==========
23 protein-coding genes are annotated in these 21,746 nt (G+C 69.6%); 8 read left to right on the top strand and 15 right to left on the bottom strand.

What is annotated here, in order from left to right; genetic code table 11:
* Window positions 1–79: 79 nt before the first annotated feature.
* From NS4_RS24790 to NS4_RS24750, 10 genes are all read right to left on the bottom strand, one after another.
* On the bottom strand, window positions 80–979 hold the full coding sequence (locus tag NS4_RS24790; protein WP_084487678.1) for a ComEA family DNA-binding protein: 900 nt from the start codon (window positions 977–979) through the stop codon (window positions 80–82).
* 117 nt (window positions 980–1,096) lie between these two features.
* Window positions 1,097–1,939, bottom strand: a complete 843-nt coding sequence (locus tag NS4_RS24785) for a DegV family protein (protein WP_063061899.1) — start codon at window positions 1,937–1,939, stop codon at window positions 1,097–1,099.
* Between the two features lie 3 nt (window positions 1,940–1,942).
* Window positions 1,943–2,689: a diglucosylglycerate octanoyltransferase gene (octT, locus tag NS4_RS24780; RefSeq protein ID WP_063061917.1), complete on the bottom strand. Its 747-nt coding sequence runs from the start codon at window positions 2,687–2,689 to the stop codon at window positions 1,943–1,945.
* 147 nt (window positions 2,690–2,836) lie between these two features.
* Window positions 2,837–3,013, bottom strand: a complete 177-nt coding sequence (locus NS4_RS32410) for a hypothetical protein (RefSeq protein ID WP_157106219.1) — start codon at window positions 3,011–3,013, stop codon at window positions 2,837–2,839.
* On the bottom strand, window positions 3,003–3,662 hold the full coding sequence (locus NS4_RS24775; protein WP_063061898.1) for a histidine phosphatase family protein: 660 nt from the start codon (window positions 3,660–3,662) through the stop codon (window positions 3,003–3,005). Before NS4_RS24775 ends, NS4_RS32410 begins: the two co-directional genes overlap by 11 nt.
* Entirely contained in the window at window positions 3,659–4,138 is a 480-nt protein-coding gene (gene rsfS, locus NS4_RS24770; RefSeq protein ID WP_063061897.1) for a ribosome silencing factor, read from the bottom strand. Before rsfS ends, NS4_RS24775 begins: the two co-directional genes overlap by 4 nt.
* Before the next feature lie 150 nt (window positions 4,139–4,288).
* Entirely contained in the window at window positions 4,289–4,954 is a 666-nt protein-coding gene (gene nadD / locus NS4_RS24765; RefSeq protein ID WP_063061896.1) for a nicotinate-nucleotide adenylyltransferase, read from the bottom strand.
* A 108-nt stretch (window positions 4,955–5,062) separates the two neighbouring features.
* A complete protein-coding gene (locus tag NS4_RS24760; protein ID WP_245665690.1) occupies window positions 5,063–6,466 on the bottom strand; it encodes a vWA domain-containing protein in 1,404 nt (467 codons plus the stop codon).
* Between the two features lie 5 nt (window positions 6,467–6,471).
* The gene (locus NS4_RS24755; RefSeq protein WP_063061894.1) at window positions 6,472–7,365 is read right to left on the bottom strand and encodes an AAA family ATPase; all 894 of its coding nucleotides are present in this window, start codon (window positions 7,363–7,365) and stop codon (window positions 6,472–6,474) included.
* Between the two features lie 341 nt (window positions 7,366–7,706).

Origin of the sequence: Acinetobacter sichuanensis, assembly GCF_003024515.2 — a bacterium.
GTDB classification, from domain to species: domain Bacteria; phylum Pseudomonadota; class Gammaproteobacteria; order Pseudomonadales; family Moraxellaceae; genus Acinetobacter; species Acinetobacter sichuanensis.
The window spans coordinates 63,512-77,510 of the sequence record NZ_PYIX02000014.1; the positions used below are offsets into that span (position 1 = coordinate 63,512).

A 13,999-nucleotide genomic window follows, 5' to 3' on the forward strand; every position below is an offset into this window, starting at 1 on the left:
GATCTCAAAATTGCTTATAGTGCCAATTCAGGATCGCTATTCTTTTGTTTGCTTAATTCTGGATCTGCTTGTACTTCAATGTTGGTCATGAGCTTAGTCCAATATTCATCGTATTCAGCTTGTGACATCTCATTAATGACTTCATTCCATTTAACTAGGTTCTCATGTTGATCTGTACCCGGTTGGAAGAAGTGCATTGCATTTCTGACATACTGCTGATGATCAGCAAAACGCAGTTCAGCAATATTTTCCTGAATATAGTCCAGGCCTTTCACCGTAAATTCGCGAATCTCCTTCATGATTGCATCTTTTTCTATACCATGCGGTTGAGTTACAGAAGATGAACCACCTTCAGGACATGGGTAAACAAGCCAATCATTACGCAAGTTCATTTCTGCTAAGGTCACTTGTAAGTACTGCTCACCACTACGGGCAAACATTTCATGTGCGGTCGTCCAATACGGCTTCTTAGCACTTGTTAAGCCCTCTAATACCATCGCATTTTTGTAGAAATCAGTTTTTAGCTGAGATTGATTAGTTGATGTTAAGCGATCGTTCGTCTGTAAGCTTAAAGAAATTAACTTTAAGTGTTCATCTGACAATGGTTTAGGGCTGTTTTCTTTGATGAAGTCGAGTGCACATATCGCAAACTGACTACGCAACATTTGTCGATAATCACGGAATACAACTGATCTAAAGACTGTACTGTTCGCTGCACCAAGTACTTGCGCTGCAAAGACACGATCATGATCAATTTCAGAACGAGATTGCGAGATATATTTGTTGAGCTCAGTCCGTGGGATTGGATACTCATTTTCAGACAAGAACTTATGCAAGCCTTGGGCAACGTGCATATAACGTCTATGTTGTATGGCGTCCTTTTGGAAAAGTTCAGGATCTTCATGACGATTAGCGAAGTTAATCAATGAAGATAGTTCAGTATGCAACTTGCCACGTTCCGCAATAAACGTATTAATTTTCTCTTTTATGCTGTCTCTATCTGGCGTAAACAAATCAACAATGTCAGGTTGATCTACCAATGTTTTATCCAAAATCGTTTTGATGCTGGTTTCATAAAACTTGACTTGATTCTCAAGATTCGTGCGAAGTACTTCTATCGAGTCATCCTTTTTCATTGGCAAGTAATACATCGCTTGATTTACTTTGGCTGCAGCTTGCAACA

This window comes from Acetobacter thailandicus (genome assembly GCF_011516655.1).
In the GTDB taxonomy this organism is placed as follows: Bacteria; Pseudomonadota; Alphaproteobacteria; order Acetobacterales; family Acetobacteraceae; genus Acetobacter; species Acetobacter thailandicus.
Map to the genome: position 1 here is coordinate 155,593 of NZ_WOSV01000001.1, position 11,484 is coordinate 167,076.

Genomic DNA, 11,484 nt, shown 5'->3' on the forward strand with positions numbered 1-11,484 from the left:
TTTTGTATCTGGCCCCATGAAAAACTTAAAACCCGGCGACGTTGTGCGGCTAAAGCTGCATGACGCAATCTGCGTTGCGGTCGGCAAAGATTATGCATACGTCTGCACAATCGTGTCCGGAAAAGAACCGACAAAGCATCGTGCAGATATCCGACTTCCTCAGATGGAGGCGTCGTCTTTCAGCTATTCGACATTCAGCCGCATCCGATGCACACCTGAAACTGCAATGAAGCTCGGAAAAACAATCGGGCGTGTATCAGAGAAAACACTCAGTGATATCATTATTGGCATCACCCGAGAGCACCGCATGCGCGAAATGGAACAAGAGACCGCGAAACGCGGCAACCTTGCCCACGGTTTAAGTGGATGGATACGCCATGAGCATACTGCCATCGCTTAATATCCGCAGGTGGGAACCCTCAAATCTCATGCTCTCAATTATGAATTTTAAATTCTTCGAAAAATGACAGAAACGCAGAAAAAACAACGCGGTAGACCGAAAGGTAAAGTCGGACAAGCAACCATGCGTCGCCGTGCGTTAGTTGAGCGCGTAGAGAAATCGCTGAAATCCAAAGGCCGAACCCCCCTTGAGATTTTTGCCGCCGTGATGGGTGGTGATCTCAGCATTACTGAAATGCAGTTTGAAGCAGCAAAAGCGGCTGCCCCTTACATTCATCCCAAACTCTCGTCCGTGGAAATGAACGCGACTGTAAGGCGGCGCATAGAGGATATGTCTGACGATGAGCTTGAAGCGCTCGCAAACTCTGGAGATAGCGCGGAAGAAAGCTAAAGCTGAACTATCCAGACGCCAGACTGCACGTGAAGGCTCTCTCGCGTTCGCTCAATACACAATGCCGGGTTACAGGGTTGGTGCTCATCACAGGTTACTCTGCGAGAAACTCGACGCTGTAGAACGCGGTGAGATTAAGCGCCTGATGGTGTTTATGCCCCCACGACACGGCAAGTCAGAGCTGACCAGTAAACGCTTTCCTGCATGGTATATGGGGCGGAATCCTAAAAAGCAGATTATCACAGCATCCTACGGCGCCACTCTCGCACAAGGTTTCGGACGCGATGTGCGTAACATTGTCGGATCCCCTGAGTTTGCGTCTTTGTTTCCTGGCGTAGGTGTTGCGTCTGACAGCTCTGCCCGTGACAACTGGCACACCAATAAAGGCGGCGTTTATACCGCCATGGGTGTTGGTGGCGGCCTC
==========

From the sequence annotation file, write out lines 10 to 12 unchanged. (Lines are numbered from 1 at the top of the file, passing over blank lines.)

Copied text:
* 147 nt (window positions 2,690–2,836) lie between these two features.
* Window positions 2,837–3,013, bottom strand: a complete 177-nt coding sequence (locus NS4_RS32410) for a hypothetical protein (RefSeq protein ID WP_157106219.1) — start codon at window positions 3,011–3,013, stop codon at window positions 2,837–2,839.
* On the bottom strand, window positions 3,003–3,662 hold the full coding sequence (locus NS4_RS24775; protein WP_063061898.1) for a histidine phosphatase family protein: 660 nt from the start codon (window positions 3,660–3,662) through the stop codon (window positions 3,003–3,005). Before NS4_RS24775 ends, NS4_RS32410 begins: the two co-directional genes overlap by 11 nt.